If he had not qualified his book as based upon fact, those of us who took offence at his Teflon premises and misrepresentations would not have hollered so loudly. Yet, he weaves enough of his “facts” to cause doubt and confusion for those who believe what he has written as empirical historical evidence, which even secular historians have already disproved.
The most egregious historical claims of the book, based on dubious sources in Chapter 55 are outlined as thus: Try not to laugh.
- Jesus and Mary Magdalene were married and had kids
- Jesus was considered just a mortal prophet by his followers
- Emperor Constantine in effect created Christian orthodoxy for political reasons in AD325
- The REAL truth about Jesus was fortunately preserved in the documents of Qumran and Nag Hammadi.
- The Church has sought to suppress this true portrait throughout history by means of persecution and slander.
Huh? If that doesn’t rock your boat, then I don’t know what does.
Saint Mary Magdalene was elevated to sainthood by the Church. She has a Feast Day in the liturgical calendar on July 22. She is one of my favorite saints. She was a woman of prayer, service and devotion. The historical facts of her life are so marred by this book; it would have caused her great offense as a Christian to be depicted in a higher light than the man she called “Teacher” and “Lord”. She was from the town of Magdala, thus, her name. If she was married to Jesus, she would have been known as Mary, wife of Jesus.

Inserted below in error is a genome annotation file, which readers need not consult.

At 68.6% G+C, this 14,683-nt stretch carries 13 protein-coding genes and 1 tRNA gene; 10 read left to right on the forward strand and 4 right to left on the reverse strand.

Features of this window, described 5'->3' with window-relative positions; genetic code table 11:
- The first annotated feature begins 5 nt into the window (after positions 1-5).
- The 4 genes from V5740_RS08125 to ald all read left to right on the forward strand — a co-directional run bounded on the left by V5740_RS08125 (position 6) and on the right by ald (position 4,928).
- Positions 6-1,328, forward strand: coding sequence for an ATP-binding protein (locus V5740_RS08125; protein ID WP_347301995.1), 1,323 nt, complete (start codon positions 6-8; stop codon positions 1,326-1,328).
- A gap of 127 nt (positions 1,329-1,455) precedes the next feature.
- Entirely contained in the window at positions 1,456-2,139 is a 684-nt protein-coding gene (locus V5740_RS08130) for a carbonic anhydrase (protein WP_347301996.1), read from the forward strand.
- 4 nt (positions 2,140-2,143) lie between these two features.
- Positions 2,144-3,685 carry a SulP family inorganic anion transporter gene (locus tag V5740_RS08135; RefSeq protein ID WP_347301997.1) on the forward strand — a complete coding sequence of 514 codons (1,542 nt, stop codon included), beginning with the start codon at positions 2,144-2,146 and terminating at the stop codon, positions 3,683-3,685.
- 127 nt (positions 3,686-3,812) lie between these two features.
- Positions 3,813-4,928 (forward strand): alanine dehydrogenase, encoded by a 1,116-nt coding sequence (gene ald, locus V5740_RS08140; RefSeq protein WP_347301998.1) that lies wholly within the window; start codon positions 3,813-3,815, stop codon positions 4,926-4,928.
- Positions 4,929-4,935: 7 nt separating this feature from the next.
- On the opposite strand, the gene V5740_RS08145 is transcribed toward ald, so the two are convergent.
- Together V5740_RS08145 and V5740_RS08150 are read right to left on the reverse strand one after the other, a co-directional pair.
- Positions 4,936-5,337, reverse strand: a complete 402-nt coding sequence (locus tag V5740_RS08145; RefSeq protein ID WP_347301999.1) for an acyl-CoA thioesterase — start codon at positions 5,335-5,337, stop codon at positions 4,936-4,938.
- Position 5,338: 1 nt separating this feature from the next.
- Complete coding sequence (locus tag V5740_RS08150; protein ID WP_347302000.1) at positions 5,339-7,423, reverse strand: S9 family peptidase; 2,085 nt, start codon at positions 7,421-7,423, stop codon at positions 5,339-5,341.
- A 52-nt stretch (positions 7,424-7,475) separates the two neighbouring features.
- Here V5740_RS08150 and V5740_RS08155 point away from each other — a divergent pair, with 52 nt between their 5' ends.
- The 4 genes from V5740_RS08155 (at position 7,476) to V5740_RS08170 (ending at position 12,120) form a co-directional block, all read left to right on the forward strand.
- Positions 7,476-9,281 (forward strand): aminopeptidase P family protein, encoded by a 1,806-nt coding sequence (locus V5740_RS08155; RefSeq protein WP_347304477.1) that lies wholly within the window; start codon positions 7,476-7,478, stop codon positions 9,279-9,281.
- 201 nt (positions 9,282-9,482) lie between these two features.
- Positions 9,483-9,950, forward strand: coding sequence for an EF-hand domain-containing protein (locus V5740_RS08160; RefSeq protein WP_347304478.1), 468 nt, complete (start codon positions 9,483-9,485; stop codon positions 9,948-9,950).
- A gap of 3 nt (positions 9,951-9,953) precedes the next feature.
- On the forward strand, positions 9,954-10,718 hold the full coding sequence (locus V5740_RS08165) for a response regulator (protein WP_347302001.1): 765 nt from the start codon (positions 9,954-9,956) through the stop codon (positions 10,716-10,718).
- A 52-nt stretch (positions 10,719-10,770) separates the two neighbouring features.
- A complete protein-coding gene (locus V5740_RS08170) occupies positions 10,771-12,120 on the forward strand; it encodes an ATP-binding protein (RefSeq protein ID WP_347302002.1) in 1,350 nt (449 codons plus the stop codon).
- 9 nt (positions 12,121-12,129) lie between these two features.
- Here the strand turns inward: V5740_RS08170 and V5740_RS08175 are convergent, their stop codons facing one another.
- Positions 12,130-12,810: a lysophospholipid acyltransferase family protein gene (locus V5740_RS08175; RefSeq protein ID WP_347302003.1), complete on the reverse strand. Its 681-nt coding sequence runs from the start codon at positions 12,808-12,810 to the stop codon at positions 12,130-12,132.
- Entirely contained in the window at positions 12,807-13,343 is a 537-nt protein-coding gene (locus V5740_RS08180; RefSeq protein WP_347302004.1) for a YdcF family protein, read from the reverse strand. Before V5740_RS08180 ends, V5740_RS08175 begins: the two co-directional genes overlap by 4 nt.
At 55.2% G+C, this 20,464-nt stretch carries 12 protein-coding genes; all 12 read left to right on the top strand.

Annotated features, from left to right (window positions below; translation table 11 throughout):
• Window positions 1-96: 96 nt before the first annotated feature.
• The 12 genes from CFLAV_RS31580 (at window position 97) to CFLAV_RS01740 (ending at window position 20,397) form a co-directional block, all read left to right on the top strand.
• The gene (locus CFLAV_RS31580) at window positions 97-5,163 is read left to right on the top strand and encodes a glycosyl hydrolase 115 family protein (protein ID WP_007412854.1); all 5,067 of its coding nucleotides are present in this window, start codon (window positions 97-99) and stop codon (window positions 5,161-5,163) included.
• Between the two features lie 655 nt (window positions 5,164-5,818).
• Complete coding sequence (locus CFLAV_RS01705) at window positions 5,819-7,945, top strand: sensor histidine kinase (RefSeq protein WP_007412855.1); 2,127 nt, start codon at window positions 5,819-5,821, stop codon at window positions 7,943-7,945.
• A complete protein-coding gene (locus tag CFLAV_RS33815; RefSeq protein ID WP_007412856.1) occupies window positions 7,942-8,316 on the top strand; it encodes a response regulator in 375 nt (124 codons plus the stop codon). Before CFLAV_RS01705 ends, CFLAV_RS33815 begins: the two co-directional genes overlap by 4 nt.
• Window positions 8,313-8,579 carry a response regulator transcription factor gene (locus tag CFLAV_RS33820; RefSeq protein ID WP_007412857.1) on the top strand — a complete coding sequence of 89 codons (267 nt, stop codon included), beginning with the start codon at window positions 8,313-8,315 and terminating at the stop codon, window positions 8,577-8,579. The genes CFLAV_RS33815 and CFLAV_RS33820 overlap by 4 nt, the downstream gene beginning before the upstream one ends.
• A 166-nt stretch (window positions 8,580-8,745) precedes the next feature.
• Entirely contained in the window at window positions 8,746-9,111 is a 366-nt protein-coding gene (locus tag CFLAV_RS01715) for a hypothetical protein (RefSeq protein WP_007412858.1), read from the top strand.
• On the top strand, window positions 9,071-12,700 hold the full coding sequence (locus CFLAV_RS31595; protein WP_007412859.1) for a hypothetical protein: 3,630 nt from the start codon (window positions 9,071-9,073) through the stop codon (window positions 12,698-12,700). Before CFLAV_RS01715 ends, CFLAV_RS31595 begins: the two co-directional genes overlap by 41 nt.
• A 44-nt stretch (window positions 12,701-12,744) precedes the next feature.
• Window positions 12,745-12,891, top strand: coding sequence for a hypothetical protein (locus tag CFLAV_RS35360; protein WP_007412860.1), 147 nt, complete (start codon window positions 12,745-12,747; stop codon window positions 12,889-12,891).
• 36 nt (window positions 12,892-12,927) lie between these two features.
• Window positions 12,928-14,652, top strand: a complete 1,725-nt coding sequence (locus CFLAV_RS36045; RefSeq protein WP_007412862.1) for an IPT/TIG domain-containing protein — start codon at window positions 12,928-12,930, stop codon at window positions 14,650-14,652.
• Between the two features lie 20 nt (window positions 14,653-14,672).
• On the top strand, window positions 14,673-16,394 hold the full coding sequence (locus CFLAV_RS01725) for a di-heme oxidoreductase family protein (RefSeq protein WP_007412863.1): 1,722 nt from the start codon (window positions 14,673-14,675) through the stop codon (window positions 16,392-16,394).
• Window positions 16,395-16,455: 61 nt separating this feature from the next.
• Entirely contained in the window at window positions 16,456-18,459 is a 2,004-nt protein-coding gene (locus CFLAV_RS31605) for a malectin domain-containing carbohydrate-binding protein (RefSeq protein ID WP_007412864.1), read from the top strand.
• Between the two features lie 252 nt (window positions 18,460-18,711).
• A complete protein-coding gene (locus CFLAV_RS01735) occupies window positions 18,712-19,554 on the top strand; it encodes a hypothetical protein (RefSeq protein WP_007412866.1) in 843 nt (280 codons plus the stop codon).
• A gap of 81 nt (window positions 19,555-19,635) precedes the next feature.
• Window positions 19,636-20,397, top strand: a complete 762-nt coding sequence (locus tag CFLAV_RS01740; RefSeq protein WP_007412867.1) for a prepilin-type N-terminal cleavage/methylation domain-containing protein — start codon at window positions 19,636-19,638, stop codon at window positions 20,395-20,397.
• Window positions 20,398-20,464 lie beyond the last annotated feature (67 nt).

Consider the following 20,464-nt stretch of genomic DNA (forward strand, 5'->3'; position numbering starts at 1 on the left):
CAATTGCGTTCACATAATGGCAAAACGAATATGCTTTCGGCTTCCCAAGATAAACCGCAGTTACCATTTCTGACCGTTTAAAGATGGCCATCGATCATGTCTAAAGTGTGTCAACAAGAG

The Church’s devotion to Christ’s own Mother would exclude it from being criticized as being insensitive to women or “The Sacred Feminine” as Brown writes ad nauseum throughout the book. Christ is King to Christians, and making St. Mary Magdalene a Goddess over him, is at best, a pagan hypothesis and should be rejected, even if it is, in fact, a work of fiction, yet readers are swallowing this up as monumental and historical. It’s a rerun of Holy Blood Holy Grail. It’s a wonder the lawsuit of plagiarism against Dan Brown wasn’t sufficient; it seemed to be a re-write.
The Council of Nicaea was not called to ‘give’ Christ his ‘Divinity’; it was called in answer to the heresy of Arius, who was teaching at that time, against the Divinity of Christ. The early Church fathers in the first century had already wrote extensively about the Divinity of Christ, a belief all Christians espoused long before the Council. Councils are called to answer heresies and resolve disputes or define a Church teaching, already handed down by Christ. They are not called to create new doctrine. St. Peter called a Council at Jerusalem in 50 AD to resolve a dispute. Reading about the councils was obviously something that Dan Brown has never properly researched. He hangs out the Catholic lay order of Opus Dei as bad because they have a tall building in New York City. Opus Dei does not have monks, is not a monastic order, nor does it require its lay members to take vows, wear robes, sleep on straw mats, spend all their time in prayer and corporal mortification, or in any other way live like The Da Vinci Code’s depiction of its monk character.
Yeah, Ok, I hated this book. Enough already.
Tammy Maher is a resident of El Dorado Hills and a bi-weekly columnist for the Mountain Democrat. You can reach her by email at email@example.com